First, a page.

Although talent, a strong work ethic, and determination are all important qualities in the workforce, it is virtually impossible to ascend to the most senior ranks of an organization without the benefit of mentorship and sponsorship. Examining the tendencies and the benefits of sharing learned workplace strategies is the focus of “High Potentials in the Pipeline: Leaders Pay it Forward,” one of the latest reports in the longitudinal research series by Catalyst, an advocacy organization supporting professional women.
“We explored whether the high potentials who received developmental support to advance their careers are now in turn paying it forward and sponsoring others,” explains Christine Silva, senior director of research of Catalyst and one of the authors of the report. “We found that those who have been developed in the past are more likely to be paying it forward: 59% of those who had received developmental support were now developing others, compared to 47% of those who hadn’t received developmental support. And, importantly, we found that those who pay it forward also benefit from it themselves. They advanced further and earned more—$25,000 more—over a two-year period.”
These findings are important, because they help to explain the gender gap in advancement and salary. “In subsequent reports, we investigated the critical experiences that matter for advancement and have tried to understand what’s causing the gender gap. In the report “Mentoring: Necessary But Insufficient for Advancement,” we found that women have followed advice to seek out mentors—they’ve actually had more mentors during their careers than men have—but men’s mentors were more senior,” offers Silva. The more senior a mentor, the more weight he or she can leverage in influencing the directions of a mentee’s career, she further explains. High-ranking professionals can easily serve as sponsors advocating for mentees and directing the decisions on promotions and special assignments.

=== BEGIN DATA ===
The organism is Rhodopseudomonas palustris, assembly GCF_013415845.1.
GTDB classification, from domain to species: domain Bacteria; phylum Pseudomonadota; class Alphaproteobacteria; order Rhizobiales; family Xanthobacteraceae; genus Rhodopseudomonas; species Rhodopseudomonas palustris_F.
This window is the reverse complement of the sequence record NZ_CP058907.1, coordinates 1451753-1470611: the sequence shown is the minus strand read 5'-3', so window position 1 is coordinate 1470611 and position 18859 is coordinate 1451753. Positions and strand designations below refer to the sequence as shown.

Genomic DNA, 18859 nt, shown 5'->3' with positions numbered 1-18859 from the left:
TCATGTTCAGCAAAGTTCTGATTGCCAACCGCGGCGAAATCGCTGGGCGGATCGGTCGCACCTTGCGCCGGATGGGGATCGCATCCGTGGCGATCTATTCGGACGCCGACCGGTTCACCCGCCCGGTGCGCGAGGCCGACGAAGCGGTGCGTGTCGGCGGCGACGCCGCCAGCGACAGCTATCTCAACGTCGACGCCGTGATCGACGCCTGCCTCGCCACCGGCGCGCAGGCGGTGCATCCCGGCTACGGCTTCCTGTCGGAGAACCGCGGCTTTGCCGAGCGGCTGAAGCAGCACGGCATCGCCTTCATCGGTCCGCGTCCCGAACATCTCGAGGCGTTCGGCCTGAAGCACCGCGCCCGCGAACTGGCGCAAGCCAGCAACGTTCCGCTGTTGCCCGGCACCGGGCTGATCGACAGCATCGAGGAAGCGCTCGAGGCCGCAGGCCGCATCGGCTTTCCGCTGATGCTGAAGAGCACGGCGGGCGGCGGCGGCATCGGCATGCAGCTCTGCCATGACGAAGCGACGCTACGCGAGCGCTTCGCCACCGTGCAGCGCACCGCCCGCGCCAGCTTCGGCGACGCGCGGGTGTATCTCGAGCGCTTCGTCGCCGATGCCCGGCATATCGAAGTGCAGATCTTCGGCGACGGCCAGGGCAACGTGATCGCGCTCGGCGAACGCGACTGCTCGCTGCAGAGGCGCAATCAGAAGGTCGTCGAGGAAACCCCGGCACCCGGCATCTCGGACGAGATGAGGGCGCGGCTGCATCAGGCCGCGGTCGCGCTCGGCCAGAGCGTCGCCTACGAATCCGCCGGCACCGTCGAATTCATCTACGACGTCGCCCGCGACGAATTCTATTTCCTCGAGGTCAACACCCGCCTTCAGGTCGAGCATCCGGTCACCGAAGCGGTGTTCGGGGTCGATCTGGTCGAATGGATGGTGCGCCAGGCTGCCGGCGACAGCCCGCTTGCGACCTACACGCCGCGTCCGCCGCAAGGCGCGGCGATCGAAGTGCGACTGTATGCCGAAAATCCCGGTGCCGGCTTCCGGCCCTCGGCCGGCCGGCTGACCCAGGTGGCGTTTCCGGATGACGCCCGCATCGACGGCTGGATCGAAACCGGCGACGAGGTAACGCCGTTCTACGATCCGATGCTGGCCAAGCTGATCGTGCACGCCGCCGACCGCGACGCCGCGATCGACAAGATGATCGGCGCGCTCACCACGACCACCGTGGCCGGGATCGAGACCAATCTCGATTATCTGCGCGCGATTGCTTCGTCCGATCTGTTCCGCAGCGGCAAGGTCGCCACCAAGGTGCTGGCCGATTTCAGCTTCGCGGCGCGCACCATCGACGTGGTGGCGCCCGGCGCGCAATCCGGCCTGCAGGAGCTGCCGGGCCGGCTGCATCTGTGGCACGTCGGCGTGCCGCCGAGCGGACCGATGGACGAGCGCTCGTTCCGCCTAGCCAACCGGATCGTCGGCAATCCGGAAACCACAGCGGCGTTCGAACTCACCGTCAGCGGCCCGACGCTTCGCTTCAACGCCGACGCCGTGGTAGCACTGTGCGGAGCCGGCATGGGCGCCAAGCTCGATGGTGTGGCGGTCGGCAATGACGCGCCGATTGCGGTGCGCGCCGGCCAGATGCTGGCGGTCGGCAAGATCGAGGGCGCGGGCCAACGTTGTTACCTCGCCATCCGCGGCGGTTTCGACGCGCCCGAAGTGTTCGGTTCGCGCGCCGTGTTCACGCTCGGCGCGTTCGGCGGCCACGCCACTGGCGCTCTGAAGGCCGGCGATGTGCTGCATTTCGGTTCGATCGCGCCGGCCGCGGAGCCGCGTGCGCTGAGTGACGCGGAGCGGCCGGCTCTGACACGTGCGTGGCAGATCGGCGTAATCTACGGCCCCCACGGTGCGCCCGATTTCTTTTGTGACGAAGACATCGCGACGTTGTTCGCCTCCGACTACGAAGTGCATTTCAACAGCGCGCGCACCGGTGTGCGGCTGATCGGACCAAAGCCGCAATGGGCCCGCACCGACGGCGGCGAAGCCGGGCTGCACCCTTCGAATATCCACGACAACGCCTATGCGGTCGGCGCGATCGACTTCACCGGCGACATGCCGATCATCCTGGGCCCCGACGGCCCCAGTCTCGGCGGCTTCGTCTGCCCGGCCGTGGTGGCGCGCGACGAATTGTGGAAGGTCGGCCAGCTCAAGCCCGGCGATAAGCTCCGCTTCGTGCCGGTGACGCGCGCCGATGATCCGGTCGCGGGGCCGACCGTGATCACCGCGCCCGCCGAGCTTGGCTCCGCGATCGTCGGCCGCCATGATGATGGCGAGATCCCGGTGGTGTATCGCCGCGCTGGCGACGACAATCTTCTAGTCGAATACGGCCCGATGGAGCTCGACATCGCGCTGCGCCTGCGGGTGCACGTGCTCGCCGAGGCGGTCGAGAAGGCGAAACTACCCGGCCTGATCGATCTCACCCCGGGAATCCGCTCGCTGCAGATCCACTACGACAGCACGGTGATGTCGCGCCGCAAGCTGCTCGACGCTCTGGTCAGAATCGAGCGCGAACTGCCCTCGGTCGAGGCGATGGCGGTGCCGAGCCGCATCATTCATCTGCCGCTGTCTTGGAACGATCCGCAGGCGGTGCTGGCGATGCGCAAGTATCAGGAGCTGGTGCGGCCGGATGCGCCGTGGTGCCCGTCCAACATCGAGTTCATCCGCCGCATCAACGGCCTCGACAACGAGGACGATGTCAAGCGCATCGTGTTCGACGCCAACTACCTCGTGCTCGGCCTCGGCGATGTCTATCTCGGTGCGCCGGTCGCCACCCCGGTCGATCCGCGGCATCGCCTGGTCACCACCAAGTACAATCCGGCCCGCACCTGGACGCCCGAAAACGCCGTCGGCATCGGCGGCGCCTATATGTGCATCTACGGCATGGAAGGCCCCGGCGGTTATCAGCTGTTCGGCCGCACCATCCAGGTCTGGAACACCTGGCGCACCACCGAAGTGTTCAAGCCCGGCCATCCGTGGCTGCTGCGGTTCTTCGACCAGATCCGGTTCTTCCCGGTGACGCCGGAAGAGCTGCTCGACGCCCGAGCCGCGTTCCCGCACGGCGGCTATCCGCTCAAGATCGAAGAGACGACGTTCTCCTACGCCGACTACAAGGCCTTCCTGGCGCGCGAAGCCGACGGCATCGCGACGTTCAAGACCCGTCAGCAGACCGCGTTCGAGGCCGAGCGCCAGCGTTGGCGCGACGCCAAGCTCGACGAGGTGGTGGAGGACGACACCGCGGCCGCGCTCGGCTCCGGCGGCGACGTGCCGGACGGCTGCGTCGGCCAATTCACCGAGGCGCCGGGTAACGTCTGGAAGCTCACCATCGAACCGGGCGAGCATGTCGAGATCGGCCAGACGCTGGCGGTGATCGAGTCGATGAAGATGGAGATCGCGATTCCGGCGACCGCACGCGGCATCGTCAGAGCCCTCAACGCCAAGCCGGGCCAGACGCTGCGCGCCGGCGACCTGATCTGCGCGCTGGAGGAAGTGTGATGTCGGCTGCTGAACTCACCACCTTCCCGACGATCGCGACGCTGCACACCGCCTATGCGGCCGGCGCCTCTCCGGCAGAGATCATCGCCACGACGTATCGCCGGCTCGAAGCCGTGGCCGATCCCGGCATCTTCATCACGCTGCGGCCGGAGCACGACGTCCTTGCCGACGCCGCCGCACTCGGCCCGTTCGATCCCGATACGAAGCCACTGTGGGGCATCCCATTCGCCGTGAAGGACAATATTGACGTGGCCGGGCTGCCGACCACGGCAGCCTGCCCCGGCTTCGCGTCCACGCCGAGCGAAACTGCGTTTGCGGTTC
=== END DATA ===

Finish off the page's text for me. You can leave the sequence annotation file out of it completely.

“Men are more likely to mentor men and women are more likely to mentor women,” adds Silva. This is consistent with past research that people tend to gravitate toward others like themselves—but it results in missed opportunities. In “Mentoring: Necessary But Insufficient for Advancement,” we found that the gender of one’s mentor didn’t matter for advancement; what mattered most was how senior that mentor is,” she offers. “Men still hold the vast majority of leadership positions in large organizations, which is why it’s all the more important for men to champion women’s advancement and set the standard for others at their organizations.”